Bank and Borrower Behavior
Friday, Jan. 5, 2018 2:30 PM - 4:30 PM
- Chair: Justin Murfin, Yale University
Decision-making Delegation in Banks
AbstractWe introduce a novel measure of decision-making delegation within banks based on whether individual branches have the authority to set their own deposit rates. Using natural disasters as shocks to local economies, we show that this aspect of bank organizational structure has real effects. Branches that set rates locally increase deposit rates more and experience larger increases in deposit volumes in affected counties following a disaster. Banks with more branches setting rates locally expand mortgage lending more rapidly in affected counties. House prices recover more quickly in affected MSAs with more branches setting rates locally. These effects are distinct from those captured by other commonly used measures of decision-making delegation like bank size or “localness”. Our paper highlights the role that delegation of deposit funding decisions has on bank behavior and local economic outcomes.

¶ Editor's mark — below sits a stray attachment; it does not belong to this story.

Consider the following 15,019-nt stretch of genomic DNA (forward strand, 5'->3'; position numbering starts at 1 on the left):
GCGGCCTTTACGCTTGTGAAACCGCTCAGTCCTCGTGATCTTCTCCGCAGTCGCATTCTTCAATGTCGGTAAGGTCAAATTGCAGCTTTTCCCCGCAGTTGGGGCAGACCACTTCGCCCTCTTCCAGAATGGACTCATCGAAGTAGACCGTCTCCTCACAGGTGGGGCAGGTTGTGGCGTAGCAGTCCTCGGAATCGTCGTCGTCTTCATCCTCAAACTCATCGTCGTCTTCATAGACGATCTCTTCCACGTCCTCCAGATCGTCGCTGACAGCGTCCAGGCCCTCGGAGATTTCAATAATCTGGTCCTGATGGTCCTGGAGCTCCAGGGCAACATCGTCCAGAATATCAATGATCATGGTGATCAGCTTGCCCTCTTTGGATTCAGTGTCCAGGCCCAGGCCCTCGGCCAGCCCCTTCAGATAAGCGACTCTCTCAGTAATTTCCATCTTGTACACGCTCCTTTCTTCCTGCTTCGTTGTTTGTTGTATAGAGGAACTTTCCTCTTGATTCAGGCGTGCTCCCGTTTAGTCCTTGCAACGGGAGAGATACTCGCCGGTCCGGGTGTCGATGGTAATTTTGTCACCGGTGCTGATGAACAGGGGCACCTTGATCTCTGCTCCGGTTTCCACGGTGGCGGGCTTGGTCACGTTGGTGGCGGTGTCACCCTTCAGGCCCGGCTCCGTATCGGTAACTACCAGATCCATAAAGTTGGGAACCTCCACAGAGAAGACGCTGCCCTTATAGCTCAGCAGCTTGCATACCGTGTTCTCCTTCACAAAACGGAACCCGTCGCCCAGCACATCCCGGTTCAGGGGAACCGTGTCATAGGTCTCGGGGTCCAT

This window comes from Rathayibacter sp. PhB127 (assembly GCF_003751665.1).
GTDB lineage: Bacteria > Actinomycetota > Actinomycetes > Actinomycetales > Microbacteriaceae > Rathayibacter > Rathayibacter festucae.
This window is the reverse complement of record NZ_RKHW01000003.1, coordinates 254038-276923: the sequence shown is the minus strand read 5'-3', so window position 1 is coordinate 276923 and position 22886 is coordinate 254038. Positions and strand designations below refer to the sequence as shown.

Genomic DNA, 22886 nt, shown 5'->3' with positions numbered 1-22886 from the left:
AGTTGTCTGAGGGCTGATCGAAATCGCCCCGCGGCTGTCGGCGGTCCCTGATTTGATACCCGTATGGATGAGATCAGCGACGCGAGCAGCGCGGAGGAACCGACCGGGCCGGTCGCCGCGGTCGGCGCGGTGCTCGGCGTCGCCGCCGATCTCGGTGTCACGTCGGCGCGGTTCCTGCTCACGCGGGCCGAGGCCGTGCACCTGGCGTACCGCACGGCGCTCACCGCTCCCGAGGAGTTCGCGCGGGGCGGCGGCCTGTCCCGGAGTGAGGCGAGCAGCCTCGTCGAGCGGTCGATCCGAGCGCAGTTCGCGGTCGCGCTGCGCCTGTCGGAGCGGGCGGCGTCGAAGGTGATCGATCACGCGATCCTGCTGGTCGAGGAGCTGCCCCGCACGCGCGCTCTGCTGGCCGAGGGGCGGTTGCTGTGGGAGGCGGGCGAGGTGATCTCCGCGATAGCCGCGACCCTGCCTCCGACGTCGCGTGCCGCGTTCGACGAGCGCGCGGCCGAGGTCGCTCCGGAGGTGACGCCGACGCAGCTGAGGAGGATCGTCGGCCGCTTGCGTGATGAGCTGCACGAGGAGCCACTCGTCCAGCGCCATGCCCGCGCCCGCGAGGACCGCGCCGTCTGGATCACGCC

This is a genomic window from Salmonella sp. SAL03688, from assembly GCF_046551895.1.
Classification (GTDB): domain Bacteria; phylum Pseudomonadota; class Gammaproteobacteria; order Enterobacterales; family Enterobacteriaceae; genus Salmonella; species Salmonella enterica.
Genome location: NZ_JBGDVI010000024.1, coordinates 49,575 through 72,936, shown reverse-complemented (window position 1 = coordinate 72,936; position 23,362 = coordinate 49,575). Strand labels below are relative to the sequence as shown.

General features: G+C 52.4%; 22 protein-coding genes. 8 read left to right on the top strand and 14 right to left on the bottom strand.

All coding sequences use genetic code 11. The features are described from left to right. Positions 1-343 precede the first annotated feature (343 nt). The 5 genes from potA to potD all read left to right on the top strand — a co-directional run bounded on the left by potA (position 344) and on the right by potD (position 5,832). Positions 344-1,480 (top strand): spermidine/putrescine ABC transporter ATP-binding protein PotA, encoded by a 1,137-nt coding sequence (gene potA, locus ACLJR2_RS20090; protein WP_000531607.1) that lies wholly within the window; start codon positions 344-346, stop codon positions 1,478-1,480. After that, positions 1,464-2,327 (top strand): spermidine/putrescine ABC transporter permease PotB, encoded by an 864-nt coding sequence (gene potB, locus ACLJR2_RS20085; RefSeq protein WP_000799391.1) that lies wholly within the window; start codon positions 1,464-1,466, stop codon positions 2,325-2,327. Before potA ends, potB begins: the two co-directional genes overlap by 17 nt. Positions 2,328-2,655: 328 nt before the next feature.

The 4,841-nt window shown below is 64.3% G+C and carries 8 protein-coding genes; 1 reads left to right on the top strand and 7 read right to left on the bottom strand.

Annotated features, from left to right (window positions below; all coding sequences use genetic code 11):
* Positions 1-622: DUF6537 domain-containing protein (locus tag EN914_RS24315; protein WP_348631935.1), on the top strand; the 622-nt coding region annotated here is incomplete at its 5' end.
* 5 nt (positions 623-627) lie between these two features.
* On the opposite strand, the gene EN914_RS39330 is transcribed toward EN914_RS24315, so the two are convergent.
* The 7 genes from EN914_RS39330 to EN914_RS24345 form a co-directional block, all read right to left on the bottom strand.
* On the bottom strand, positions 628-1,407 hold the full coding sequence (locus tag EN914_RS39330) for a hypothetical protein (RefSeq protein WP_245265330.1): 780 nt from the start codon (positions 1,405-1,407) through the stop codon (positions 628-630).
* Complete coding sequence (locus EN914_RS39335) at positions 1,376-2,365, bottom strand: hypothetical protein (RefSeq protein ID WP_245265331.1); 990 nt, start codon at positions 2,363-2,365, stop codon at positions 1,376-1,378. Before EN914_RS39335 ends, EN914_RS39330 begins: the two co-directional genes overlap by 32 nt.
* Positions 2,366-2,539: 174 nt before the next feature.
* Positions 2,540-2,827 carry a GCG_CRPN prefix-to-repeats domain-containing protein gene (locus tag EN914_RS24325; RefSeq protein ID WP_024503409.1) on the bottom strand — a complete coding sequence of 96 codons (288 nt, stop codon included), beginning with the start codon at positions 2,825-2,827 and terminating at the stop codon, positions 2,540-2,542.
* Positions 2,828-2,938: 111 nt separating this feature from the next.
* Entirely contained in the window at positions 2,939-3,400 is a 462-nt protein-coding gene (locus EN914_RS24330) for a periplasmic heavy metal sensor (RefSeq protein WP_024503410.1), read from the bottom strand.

Concentration of Control Rights in Leveraged Loan Syndicates
AbstractCorporate loan contracts frequently concentrate control rights with a subset of lenders. In a large fraction of leveraged loans, which typically include a revolving line of credit and a term loan, the revolving lenders have the exclusive right and ability to monitor and renegotiate the financial covenants in the governing credit agreements. Concentration is more common in loans that include nonbank institutional lenders and in loans originated subsequent to the financial crisis, when recognition of bargaining frictions increased. We conclude that concentrated control rights maintain the benefits of lender monitoring and minimize the costs of renegotiation associated with larger and more diverse lending syndicates.
- G2 - Financial Institutions and Services